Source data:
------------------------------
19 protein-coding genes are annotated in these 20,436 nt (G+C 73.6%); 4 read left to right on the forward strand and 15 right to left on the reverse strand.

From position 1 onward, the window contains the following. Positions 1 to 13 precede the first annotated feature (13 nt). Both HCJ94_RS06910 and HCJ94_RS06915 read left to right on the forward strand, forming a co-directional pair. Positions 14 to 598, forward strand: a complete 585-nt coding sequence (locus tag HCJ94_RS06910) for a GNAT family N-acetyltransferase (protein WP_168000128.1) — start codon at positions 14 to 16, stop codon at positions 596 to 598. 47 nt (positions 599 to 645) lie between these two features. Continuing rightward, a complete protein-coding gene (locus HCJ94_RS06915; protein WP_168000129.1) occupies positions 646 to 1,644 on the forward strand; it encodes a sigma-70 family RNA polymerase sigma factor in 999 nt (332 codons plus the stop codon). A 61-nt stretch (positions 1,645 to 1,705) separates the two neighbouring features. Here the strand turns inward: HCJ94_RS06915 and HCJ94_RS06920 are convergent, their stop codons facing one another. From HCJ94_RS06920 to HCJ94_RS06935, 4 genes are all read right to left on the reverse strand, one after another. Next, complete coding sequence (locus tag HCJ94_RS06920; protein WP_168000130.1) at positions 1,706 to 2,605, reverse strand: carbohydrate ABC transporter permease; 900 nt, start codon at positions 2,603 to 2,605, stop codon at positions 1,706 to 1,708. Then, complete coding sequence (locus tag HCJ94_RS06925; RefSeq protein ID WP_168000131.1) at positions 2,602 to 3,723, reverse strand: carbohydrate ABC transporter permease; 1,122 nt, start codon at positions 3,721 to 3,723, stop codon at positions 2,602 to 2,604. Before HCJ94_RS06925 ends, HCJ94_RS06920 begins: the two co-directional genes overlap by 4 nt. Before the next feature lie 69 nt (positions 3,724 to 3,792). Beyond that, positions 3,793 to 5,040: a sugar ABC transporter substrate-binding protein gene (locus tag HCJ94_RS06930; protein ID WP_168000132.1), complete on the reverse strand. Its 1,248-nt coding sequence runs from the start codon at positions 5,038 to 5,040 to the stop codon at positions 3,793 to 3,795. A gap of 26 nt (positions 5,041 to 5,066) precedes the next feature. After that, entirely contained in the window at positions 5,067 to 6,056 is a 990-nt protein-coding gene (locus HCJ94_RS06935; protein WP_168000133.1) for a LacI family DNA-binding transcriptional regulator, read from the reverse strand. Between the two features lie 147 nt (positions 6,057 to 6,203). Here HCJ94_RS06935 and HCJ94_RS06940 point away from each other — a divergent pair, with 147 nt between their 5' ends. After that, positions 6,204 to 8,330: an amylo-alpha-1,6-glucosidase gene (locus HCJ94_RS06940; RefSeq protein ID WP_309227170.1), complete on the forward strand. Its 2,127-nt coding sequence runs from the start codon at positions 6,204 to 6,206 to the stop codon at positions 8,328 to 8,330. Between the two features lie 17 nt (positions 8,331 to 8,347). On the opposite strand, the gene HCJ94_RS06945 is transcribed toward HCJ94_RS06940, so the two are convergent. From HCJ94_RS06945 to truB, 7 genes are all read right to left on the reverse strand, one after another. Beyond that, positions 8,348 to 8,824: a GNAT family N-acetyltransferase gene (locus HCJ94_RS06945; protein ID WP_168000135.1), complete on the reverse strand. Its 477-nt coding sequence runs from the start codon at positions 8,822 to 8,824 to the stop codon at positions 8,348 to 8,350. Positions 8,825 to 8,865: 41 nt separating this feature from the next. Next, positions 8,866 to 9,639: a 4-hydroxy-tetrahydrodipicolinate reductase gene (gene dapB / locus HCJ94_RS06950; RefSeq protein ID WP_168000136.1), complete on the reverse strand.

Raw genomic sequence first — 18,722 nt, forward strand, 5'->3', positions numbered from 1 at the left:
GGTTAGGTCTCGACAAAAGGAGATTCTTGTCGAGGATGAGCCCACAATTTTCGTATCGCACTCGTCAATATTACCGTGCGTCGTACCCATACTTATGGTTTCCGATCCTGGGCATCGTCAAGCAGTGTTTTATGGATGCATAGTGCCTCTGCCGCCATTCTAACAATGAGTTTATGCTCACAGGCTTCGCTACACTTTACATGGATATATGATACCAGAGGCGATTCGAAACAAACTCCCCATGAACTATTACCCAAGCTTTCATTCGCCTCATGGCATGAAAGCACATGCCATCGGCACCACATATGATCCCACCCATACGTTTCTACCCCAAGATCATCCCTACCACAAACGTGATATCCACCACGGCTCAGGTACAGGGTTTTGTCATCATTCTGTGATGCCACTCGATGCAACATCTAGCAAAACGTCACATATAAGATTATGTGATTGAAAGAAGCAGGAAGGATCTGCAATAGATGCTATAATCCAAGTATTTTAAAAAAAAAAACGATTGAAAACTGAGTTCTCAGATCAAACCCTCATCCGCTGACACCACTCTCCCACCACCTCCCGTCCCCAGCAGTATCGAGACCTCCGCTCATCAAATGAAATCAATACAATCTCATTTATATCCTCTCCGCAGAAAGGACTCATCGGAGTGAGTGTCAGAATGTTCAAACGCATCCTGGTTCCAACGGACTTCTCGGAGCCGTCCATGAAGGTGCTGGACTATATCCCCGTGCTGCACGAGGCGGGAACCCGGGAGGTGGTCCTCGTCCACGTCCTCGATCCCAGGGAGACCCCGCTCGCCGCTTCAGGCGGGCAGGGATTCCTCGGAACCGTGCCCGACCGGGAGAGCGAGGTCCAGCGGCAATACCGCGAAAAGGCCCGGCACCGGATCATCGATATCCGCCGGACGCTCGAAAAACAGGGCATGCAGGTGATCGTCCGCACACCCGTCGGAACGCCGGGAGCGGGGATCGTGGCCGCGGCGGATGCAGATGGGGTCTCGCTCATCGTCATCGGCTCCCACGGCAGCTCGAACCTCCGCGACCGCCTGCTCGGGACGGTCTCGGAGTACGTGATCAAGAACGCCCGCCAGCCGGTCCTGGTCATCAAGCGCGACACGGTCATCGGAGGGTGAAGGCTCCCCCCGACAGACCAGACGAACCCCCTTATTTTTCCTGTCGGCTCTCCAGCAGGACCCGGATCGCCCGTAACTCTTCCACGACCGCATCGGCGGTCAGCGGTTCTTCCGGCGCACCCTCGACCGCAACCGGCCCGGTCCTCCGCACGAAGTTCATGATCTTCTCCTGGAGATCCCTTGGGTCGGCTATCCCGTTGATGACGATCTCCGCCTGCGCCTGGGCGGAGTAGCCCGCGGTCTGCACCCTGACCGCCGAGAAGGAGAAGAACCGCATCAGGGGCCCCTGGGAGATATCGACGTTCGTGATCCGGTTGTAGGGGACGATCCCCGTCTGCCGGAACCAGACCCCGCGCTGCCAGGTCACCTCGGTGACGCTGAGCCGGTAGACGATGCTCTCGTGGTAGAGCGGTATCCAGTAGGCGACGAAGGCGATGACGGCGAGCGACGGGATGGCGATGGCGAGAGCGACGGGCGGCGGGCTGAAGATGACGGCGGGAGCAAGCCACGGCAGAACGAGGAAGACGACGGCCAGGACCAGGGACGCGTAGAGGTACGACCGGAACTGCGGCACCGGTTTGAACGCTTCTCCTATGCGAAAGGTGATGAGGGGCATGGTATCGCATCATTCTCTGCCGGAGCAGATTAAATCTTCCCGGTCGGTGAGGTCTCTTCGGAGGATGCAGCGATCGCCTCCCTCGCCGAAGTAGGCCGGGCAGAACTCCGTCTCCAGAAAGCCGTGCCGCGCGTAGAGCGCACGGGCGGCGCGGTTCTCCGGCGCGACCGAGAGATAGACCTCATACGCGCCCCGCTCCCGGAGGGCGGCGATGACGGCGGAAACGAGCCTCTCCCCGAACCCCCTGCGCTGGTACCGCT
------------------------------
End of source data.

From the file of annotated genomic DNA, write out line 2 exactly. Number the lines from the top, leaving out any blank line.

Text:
From position 1 onward, the window contains the following. Positions 1 to 13 precede the first annotated feature (13 nt). Both HCJ94_RS06910 and HCJ94_RS06915 read left to right on the forward strand, forming a co-directional pair. Positions 14 to 598, forward strand: a complete 585-nt coding sequence (locus tag HCJ94_RS06910) for a GNAT family N-acetyltransferase (protein WP_168000128.1) — start codon at positions 14 to 16, stop codon at positions 596 to 598. 47 nt (positions 599 to 645) lie between these two features. Continuing rightward, a complete protein-coding gene (locus HCJ94_RS06915; protein WP_168000129.1) occupies positions 646 to 1,644 on the forward strand; it encodes a sigma-70 family RNA polymerase sigma factor in 999 nt (332 codons plus the stop codon). A 61-nt stretch (positions 1,645 to 1,705) separates the two neighbouring features. Here the strand turns inward: HCJ94_RS06915 and HCJ94_RS06920 are convergent, their stop codons facing one another. From HCJ94_RS06920 to HCJ94_RS06935, 4 genes are all read right to left on the reverse strand, one after another. Next, complete coding sequence (locus tag HCJ94_RS06920; protein WP_168000130.1) at positions 1,706 to 2,605, reverse strand: carbohydrate ABC transporter permease; 900 nt, start codon at positions 2,603 to 2,605, stop codon at positions 1,706 to 1,708. Then, complete coding sequence (locus tag HCJ94_RS06925; RefSeq protein ID WP_168000131.1) at positions 2,602 to 3,723, reverse strand: carbohydrate ABC transporter permease; 1,122 nt, start codon at positions 3,721 to 3,723, stop codon at positions 2,602 to 2,604. Before HCJ94_RS06925 ends, HCJ94_RS06920 begins: the two co-directional genes overlap by 4 nt. Before the next feature lie 69 nt (positions 3,724 to 3,792). Beyond that, positions 3,793 to 5,040: a sugar ABC transporter substrate-binding protein gene (locus tag HCJ94_RS06930; protein ID WP_168000132.1), complete on the reverse strand. Its 1,248-nt coding sequence runs from the start codon at positions 5,038 to 5,040 to the stop codon at positions 3,793 to 3,795. A gap of 26 nt (positions 5,041 to 5,066) precedes the next feature. After that, entirely contained in the window at positions 5,067 to 6,056 is a 990-nt protein-coding gene (locus HCJ94_RS06935; protein WP_168000133.1) for a LacI family DNA-binding transcriptional regulator, read from the reverse strand. Between the two features lie 147 nt (positions 6,057 to 6,203). Here HCJ94_RS06935 and HCJ94_RS06940 point away from each other — a divergent pair, with 147 nt between their 5' ends. After that, positions 6,204 to 8,330: an amylo-alpha-1,6-glucosidase gene (locus HCJ94_RS06940; RefSeq protein ID WP_309227170.1), complete on the forward strand. Its 2,127-nt coding sequence runs from the start codon at positions 6,204 to 6,206 to the stop codon at positions 8,328 to 8,330. Between the two features lie 17 nt (positions 8,331 to 8,347). On the opposite strand, the gene HCJ94_RS06945 is transcribed toward HCJ94_RS06940, so the two are convergent. From HCJ94_RS06945 to truB, 7 genes are all read right to left on the reverse strand, one after another. Beyond that, positions 8,348 to 8,824: a GNAT family N-acetyltransferase gene (locus HCJ94_RS06945; protein ID WP_168000135.1), complete on the reverse strand. Its 477-nt coding sequence runs from the start codon at positions 8,822 to 8,824 to the stop codon at positions 8,348 to 8,350. Positions 8,825 to 8,865: 41 nt separating this feature from the next. Next, positions 8,866 to 9,639: a 4-hydroxy-tetrahydrodipicolinate reductase gene (gene dapB / locus HCJ94_RS06950; RefSeq protein ID WP_168000136.1), complete on the reverse strand.